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Access to Health Care in America birth outcomes. In this regard the committee supports the National Fetal and Infant Mortality Review Program established by the American College of Obstetrics and Gynecology. This program is designed to assist communities in identifying specific causes of infant and fetal mortality and the barriers that need to be addressed. Community-based studies will also help clarify how the constellation of available resources and the way they are organized affect outcomes. Financial Barriers to Access. The committee recommends the continuation of efforts to develop a better understanding of the relationship between income and access to prenatal care. The committee was encouraged by the results of a pilot project in New York City that linked birth certificate data with Census Bureau income data by zip code. States should subscribe to the long-term objective of computerizing their birth and death records in ways that will promote small-area analyses and needs assessment—not only in terms of income but also in relation to other characteristics of local communities. Improved Measurement of Prenatal Services. Although the committee has chosen to use the modified Kessner index as a measure of the adequacy of prenatal care, this method is not without its problems. Federal agencies and the states need to continue to develop better indices of adequate prenatal care. The federal Bureau of Maternal and Child Health, for example, has supported state efforts to develop a common outcome-oriented minimum data set and a standard definition of adequate prenatal care. Efforts should be made to develop an index that measures the timing, sensitivity, content, and quality of prenatal care and that accounts for the effects of various risk factors in determining adequacy. Outcome Indicator: Infant Mortality Infant mortality refers to children who die before their first birthday. Subcomponent measures of infant mortality are derived by dividing the first year after birth into two stages: neonatal (28 days old or younger) and postneonatal (between 28 days and 1 year of age). Each measure may provide potentially useful information about barriers to health care access. Dividing the first year of life into two parts allows identification of the most appropriate health interventions for specific infant age groups. Reducing neonatal mortality requires not only that steps be taken during pregnancy to increase birthweight but also that intrapartum and newborn care be improved. To achieved the latter, reorganized perinatal services have been put in place. Interventions intended to reduce postneonatal mortality must focus on improving well- and sick-child care and on intensive follow-up of high-risk infants (Centers for Disease Control, 1989b).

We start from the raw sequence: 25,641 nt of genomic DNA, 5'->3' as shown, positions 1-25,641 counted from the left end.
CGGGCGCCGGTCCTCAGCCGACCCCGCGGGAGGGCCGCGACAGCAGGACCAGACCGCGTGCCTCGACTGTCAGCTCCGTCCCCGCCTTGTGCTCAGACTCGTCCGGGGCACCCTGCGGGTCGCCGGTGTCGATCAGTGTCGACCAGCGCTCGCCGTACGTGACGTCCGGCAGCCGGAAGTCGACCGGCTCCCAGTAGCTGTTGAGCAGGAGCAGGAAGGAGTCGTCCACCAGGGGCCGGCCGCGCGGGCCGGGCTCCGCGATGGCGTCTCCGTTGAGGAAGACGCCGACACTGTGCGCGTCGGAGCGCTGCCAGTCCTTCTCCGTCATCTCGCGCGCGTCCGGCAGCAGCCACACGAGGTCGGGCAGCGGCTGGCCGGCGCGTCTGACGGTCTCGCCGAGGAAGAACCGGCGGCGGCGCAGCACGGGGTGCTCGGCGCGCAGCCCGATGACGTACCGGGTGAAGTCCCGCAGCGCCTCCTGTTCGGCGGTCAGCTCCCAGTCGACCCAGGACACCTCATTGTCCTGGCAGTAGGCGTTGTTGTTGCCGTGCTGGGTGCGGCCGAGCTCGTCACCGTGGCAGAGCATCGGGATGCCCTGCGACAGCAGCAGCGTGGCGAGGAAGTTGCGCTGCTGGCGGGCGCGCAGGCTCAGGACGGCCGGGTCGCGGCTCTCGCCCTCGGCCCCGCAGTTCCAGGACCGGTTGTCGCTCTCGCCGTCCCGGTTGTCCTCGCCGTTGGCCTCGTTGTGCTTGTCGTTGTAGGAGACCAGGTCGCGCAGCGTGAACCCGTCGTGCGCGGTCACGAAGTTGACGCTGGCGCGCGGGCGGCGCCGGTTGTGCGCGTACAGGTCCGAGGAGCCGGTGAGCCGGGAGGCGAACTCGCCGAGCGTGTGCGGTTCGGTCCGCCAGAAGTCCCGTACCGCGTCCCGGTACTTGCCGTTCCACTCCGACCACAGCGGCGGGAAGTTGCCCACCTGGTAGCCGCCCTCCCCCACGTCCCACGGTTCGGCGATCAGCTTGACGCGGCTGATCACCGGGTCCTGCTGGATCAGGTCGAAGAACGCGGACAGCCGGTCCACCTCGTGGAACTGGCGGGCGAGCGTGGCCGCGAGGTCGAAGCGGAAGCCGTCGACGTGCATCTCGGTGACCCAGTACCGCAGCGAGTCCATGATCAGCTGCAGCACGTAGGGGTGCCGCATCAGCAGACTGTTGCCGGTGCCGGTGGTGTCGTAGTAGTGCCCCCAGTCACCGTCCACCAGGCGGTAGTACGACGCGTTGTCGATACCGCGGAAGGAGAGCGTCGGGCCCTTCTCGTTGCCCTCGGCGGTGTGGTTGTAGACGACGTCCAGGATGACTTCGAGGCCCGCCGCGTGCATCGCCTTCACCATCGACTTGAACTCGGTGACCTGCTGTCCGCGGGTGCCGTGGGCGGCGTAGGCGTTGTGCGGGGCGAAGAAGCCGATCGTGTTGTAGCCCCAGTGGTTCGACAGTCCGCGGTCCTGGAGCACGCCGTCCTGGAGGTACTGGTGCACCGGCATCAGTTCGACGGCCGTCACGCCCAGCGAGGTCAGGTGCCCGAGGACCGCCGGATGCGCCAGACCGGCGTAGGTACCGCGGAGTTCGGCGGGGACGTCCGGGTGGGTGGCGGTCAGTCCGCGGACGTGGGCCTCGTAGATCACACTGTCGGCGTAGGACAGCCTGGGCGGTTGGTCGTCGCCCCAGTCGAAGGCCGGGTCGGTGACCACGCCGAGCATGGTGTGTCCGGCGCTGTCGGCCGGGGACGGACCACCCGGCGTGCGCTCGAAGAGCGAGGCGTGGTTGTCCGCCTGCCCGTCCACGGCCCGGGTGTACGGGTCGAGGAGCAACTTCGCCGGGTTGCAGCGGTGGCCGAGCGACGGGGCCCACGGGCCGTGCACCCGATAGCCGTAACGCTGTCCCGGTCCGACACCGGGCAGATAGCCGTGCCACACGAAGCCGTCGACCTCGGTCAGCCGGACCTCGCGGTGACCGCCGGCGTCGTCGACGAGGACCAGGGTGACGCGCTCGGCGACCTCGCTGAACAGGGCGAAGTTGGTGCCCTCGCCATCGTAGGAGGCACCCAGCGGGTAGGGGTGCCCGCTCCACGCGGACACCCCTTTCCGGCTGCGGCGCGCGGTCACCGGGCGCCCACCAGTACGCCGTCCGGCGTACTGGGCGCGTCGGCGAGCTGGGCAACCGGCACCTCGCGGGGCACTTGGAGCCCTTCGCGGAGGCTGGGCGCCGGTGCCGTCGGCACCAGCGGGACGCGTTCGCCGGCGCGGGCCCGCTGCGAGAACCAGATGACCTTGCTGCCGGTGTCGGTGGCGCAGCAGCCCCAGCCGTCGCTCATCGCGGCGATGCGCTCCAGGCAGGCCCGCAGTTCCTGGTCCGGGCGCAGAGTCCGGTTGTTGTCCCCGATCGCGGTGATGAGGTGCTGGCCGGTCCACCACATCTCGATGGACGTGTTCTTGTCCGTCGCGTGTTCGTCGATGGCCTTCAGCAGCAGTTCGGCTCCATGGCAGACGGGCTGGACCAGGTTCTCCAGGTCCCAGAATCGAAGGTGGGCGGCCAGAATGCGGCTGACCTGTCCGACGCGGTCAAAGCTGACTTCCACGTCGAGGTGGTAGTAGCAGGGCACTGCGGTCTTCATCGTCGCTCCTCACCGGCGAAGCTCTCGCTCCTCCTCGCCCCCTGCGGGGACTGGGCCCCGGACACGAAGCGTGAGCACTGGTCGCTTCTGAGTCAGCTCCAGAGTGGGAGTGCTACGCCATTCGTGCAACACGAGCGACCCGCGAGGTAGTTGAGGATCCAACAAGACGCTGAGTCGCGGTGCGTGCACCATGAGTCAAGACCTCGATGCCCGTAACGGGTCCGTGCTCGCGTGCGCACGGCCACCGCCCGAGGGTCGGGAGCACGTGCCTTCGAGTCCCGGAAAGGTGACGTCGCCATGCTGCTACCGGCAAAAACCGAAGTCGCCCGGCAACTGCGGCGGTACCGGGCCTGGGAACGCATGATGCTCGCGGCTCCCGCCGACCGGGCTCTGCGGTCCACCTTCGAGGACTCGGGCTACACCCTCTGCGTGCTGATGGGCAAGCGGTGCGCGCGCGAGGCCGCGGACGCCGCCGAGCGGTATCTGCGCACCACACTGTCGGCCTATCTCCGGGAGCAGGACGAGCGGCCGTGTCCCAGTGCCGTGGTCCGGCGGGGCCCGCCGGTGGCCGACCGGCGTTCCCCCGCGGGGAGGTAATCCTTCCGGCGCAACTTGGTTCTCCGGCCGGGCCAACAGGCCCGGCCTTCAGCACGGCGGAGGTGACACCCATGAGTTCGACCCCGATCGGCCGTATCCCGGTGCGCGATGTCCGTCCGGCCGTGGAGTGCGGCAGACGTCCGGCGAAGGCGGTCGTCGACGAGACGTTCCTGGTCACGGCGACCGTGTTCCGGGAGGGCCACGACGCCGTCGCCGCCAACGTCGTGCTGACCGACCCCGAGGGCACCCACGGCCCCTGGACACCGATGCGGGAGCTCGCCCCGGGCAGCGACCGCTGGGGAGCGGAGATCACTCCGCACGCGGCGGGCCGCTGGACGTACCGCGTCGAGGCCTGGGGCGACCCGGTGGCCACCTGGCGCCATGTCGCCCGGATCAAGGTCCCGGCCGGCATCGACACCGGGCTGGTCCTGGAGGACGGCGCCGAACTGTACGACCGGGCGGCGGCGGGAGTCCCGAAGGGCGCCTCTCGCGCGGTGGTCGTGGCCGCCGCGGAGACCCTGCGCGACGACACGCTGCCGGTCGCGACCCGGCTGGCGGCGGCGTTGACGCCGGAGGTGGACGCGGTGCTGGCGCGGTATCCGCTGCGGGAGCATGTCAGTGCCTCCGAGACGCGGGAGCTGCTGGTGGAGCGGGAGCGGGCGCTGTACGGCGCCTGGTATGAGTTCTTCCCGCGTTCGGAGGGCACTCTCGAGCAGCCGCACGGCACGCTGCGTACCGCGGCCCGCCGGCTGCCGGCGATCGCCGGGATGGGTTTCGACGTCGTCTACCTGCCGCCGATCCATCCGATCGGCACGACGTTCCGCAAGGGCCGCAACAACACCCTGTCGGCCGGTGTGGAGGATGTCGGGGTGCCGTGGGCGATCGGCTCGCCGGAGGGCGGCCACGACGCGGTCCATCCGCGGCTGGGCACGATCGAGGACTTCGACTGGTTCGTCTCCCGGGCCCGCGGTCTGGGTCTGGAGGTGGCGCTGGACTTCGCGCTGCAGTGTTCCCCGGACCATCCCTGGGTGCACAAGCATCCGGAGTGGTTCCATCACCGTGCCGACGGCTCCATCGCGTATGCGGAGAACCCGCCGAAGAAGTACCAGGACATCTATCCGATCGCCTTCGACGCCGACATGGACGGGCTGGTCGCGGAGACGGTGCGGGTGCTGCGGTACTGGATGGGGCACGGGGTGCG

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Access to Health Care in America to be insured (38.6 percent of men had coverage). Only 10 percent of those with incomes under $10,000 had dental insurance, compared with 56.6 percent of those with incomes above $35,000. People with more than a high school education were almost three times as likely as those with less than nine years of education to have dental insurance (44.6 versus 15.3 percent, respectively). Those in good to excellent health were nearly twice as likely as those in fair or poor health to have dental insurance (41.5 versus 23.4 percent, respectively). In 1989 those with dental insurance made an average of about one more visit annually to the dentist than those without insurance (2.7 visits compared with 1.7 visits; Table 3-28). This same insurance-related differential was apparent for both blacks and whites. Regardless of insurance status, whites (2.8 visits by insured, 1.8 visits by uninsured) made more visits than blacks (1.7 visits by insured, 0.9 visits by uninsured). A factor of concern is that the use of dental services among blacks appeared to decline between 1986 and 1989. At each income level, those with insurance made more visits than those without insurance. It is not clear why those with insurance and incomes under $10,000 had such a high number of visits; it may relate to the fact that only a small percentage (10 percent) of this group has insurance. The committee's analysis of hospital discharge data from 11 states revealed that residents in low-income zip codes are almost three times (2.86) as likely to be admitted to hospitals for dental conditions as those from high-income zip codes. Hospital admission for the specific set of ICD-9 TABLE 3-28 Annual Dental Visits, by Dental Insurance Status and Selected Characteristics, 1986 and 1989 Private Insurance Uncovered Characteristic 1986 1989 1986 1989 Total 2.6 2.7 1.7 1.7 Race Black 2.0 1.7 1.1 0.9 White 2.7 2.8 1.8 1.8 Family income Less than $10,000 2.9 2.1 1.2 1.2 $10,000-$19,999 1.9 2.1 1.5 1.3 $20,000-$34,999 2.6 2.3 2.1 1.8 $35,000 or more 2.9 3.1 2.4 2.5 SOURCE: Unpublished data from the National Health Interview Surveys, National Center for Health Statistics, 1986 and 1989.